The biggest ever overnight cut to social security has taken place, with 5.5 million people across the UK seeing their Universal Credit (UC) payments cut by £1,040 per year.
As of Wednesday, the £20 per week uplift - a temporary measure brought in to help people on lower incomes during the coronavirus pandemic - has officially been withdrawn.
Almost 40% of UC claimants are in work.
With furlough coming to an end last week, and with energy, food and petrol prices rising, charities have raised concerns that the cut could have a devastating impact on families.
So, what other help is out there if your UC has been cut?
Household Support Fund
The government has announced it will launch the Household Support Fund this month to help vulnerable households over winter.
Small grants worth up to £500 million are intended to help struggling families meet costs for daily needs such as food, clothing and utilities.
Local councils in England will start distributing the small grants from October to help millions of households, the government said.
Wales, Scotland and Northern Ireland will receive up to £79 million of the £500 million fund.
Making the announcement last week, Chancellor Rishi Sunak said: "We appreciate that prices of some things have gone up rapidly and the half a billion pounds will help three or four million of our most vulnerable families with £100 or £150 over the winter period and I know that will make a difference for people at I know what is a difficult time."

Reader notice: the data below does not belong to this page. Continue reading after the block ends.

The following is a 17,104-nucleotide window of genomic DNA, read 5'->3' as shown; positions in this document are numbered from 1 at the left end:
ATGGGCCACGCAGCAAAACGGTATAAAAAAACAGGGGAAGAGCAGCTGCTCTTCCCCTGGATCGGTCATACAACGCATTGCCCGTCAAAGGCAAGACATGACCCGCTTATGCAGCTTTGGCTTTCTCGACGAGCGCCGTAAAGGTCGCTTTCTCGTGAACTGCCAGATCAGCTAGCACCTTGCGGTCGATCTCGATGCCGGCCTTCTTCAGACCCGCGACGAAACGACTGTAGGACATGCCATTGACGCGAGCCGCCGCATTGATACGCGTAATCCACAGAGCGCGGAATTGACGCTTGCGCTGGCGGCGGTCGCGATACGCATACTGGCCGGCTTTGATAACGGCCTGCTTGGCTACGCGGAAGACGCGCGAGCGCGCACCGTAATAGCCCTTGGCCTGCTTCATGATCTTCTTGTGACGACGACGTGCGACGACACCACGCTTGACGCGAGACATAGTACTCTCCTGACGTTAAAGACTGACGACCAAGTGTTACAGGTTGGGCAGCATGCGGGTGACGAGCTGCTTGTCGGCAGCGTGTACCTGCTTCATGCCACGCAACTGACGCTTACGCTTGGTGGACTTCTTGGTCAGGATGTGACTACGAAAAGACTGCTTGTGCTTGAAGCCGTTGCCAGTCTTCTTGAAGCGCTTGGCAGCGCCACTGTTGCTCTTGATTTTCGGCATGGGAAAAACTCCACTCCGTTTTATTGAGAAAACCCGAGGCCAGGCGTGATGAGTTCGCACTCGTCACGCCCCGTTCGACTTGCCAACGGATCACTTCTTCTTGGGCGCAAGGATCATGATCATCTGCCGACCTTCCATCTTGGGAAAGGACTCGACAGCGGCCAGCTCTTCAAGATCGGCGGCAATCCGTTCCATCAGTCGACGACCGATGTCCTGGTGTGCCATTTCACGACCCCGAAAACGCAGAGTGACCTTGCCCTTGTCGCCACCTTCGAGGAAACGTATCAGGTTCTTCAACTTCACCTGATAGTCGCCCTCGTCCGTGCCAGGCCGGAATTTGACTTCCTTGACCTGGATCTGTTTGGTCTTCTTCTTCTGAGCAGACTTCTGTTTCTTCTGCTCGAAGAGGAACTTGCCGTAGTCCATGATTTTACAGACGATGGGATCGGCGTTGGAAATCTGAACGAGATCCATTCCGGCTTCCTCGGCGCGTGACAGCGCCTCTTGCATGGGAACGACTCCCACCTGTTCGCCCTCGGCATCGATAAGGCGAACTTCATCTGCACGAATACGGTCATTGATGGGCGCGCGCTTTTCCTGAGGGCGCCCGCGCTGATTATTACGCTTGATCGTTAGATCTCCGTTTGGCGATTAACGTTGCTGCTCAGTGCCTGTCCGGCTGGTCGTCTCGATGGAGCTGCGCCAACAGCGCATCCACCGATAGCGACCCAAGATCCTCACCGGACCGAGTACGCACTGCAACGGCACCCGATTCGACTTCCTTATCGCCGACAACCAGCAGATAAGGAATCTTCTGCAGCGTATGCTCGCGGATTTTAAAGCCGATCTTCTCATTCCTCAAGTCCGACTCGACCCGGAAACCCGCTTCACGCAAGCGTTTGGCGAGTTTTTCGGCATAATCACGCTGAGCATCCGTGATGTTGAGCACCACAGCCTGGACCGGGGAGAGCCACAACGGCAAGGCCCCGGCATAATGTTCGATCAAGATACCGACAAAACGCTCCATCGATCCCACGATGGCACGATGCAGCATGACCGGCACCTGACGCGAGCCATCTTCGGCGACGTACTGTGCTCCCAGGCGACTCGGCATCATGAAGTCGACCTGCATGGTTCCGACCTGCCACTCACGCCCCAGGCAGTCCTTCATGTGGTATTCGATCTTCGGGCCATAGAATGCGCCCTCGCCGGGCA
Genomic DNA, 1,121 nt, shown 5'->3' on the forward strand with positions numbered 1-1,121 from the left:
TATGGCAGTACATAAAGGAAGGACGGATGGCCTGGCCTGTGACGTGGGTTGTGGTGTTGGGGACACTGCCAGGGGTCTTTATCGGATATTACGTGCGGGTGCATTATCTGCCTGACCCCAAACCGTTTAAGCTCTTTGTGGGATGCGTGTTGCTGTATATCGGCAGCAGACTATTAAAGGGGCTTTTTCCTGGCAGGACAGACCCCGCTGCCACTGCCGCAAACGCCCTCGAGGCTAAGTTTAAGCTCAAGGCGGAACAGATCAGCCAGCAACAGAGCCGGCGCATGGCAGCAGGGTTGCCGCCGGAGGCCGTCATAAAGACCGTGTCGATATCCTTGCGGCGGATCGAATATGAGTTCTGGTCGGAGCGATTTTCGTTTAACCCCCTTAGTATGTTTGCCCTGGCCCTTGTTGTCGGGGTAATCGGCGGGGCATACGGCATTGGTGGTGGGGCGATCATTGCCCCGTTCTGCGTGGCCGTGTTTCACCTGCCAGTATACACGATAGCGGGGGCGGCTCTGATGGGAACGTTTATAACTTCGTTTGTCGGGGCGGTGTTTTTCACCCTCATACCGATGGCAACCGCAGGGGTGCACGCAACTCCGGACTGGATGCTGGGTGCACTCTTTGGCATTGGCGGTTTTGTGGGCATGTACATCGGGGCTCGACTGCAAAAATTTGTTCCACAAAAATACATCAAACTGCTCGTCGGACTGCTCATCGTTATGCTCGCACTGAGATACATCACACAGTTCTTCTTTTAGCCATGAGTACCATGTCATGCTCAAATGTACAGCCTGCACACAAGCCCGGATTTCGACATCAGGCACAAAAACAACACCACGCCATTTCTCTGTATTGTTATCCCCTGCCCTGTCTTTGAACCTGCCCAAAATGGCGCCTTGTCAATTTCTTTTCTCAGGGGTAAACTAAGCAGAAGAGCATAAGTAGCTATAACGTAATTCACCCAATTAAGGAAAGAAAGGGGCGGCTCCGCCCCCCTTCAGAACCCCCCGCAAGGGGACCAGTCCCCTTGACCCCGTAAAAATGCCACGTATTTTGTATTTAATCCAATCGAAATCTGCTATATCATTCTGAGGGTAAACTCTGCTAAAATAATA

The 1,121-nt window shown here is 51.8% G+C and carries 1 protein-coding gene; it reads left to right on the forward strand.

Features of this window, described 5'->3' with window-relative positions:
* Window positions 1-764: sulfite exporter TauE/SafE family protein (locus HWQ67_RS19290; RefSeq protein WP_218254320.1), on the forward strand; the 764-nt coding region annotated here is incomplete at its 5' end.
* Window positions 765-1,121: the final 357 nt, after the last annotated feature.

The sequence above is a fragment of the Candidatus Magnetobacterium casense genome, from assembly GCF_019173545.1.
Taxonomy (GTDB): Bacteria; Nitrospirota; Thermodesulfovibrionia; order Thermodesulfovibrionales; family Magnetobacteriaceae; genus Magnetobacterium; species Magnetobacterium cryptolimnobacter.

Employment schemes extended
As well as the Household Support Fund, the chancellor has pledged another £500 million which he said will help people get into work.
The government said it is extending the following schemes to help people do this:
The Kickstart scheme - this is funding to encourage employers to take on 16 to 24 year olds who receive Universal Credit, with the government covering the cost of 25 hours of work per week for a total of 6 months, as well as the employer's national insurance contributions. This will be extended until the end of January.
Job Entry Targeted Support scheme - people who have been on Universal Credit for more than 13 weeks can get employment support for 6 months, which includes a personal careers adviser.
Apprenticeship Incentives - this encourages employers to take on apprentices, with a payment of £3,000, in addition to the £1,000 already on offer.
Free school meals
If you have children, they may be entitled to free school meals. If you are on Universal Credit, your household income must be less than £7,400 a year (after tax and not including any benefits you get). Get more information about how to apply here.
Food bank vouchers
If you are struggling to afford food, you can ask for a referral from Citizens Advice or an organisation that’s already supporting you - for example, a charity, school or children’s centre - for a food bank voucher.
Support with essential costs
You can contact your local council to see if they can give you any extra help from a hardship fund, including food or essential things like clothes. Check who your local council is here.
Where can I get financial advice and help?